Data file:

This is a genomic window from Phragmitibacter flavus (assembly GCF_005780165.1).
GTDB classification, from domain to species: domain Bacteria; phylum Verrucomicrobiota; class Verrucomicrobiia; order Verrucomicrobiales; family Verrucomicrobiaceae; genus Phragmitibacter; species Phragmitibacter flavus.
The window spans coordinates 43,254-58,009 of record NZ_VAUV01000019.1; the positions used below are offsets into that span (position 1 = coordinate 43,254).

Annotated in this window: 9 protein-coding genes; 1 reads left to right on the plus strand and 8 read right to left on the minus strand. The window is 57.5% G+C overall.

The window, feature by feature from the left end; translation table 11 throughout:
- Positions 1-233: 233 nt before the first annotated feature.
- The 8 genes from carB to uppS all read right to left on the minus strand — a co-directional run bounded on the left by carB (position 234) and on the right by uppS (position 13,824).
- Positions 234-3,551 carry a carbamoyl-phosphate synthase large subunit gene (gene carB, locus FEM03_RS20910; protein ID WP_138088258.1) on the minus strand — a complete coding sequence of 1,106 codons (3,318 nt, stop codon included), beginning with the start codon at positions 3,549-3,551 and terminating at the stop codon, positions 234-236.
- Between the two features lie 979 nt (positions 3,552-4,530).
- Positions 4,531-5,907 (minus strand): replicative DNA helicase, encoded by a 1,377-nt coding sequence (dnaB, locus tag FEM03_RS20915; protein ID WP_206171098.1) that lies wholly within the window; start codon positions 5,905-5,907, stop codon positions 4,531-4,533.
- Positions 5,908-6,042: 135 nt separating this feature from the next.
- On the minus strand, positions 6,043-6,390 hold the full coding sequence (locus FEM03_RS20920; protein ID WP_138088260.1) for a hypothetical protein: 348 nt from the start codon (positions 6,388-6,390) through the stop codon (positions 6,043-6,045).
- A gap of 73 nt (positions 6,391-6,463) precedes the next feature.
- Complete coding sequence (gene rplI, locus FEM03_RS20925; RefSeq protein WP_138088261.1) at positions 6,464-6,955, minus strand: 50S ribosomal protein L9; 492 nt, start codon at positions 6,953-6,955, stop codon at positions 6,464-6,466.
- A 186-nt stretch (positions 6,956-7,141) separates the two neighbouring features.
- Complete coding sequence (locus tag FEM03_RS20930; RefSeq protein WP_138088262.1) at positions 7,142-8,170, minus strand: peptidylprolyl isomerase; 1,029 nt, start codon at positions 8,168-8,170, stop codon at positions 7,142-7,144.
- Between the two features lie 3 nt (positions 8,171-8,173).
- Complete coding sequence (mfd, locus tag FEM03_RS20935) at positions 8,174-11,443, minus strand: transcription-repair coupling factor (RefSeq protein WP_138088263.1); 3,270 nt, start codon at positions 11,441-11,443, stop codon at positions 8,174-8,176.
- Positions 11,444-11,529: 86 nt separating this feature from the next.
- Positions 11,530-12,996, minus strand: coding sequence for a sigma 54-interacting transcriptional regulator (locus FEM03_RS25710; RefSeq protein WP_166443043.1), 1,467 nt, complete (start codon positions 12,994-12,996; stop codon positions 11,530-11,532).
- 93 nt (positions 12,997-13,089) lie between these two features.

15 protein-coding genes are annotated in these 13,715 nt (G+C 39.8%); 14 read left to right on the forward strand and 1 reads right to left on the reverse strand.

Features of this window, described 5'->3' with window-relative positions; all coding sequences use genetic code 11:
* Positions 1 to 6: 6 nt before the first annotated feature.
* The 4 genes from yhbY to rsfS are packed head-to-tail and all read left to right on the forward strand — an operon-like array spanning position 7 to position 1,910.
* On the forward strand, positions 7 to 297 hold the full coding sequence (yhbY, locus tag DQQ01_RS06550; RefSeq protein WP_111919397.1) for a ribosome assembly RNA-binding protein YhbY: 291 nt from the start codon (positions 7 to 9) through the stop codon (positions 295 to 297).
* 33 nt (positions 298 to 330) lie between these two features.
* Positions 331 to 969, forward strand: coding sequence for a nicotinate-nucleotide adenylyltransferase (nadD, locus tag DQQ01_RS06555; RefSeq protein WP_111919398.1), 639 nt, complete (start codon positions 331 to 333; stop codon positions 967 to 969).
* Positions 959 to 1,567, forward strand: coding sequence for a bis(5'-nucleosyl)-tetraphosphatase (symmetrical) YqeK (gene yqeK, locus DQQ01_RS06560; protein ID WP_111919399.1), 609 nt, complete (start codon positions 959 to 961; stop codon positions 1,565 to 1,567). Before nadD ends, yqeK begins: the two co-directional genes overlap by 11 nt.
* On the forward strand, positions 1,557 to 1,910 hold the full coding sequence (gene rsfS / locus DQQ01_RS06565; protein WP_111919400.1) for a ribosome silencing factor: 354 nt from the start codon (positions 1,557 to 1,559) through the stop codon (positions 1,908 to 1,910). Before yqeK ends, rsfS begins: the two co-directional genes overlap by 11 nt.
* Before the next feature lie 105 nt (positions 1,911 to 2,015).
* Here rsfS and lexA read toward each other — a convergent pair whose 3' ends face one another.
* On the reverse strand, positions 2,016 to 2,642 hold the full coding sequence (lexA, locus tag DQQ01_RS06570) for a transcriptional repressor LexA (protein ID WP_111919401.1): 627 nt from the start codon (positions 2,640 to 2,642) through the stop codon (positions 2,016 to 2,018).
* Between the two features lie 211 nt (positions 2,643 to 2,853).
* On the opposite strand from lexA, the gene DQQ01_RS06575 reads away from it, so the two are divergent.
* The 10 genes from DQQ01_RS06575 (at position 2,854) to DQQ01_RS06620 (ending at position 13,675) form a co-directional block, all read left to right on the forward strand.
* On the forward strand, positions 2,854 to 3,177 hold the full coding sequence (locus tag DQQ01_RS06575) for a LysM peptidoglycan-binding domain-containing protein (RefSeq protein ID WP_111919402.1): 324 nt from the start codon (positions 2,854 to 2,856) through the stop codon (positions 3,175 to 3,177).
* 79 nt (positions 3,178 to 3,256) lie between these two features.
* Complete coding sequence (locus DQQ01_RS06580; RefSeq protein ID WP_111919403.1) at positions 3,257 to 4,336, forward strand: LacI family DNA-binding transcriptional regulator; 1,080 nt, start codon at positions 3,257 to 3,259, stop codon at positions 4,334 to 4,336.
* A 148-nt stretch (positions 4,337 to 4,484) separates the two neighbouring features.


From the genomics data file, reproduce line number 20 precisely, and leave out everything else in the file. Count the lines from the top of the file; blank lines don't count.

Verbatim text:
- Positions 11,530-12,996, minus strand: coding sequence for a sigma 54-interacting transcriptional regulator (locus FEM03_RS25710; RefSeq protein WP_166443043.1), 1,467 nt, complete (start codon positions 12,994-12,996; stop codon positions 11,530-11,532).